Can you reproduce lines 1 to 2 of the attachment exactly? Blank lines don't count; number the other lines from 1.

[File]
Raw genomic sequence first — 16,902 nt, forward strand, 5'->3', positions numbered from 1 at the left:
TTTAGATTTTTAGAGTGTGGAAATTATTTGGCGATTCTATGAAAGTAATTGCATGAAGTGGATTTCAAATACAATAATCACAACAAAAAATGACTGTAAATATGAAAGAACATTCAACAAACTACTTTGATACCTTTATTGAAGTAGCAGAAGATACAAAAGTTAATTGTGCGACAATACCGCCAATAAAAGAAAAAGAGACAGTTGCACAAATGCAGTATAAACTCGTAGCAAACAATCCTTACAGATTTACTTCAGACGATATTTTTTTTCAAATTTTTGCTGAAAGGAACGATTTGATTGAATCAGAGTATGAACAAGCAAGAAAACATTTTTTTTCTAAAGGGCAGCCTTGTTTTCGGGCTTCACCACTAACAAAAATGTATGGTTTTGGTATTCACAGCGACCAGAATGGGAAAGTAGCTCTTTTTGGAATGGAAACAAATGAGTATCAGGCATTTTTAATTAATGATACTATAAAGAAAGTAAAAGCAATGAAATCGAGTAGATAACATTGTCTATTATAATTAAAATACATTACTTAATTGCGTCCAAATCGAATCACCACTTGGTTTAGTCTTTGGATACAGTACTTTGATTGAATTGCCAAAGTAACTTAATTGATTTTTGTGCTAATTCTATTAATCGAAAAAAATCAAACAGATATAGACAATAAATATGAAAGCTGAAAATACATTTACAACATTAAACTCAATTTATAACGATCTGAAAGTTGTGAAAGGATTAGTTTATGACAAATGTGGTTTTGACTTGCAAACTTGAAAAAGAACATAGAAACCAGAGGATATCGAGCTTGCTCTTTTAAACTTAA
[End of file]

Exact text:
Raw genomic sequence first — 16,902 nt, forward strand, 5'->3', positions numbered from 1 at the left:
TTTAGATTTTTAGAGTGTGGAAATTATTTGGCGATTCTATGAAAGTAATTGCATGAAGTGGATTTCAAATACAATAATCACAACAAAAAATGACTGTAAATATGAAAGAACATTCAACAAACTACTTTGATACCTTTATTGAAGTAGCAGAAGATACAAAAGTTAATTGTGCGACAATACCGCCAATAAAAGAAAAAGAGACAGTTGCACAAATGCAGTATAAACTCGTAGCAAACAATCCTTACAGATTTACTTCAGACGATATTTTTTTTCAAATTTTTGCTGAAAGGAACGATTTGATTGAATCAGAGTATGAACAAGCAAGAAAACATTTTTTTTCTAAAGGGCAGCCTTGTTTTCGGGCTTCACCACTAACAAAAATGTATGGTTTTGGTATTCACAGCGACCAGAATGGGAAAGTAGCTCTTTTTGGAATGGAAACAAATGAGTATCAGGCATTTTTAATTAATGATACTATAAAGAAAGTAAAAGCAATGAAATCGAGTAGATAACATTGTCTATTATAATTAAAATACATTACTTAATTGCGTCCAAATCGAATCACCACTTGGTTTAGTCTTTGGATACAGTACTTTGATTGAATTGCCAAAGTAACTTAATTGATTTTTGTGCTAATTCTATTAATCGAAAAAAATCAAACAGATATAGACAATAAATATGAAAGCTGAAAATACATTTACAACATTAAACTCAATTTATAACGATCTGAAAGTTGTGAAAGGATTAGTTTATGACAAATGTGGTTTTGACTTGCAAACTTGAAAAAGAACATAGAAACCAGAGGATATCGAGCTTGCTCTTTTAAACTTAA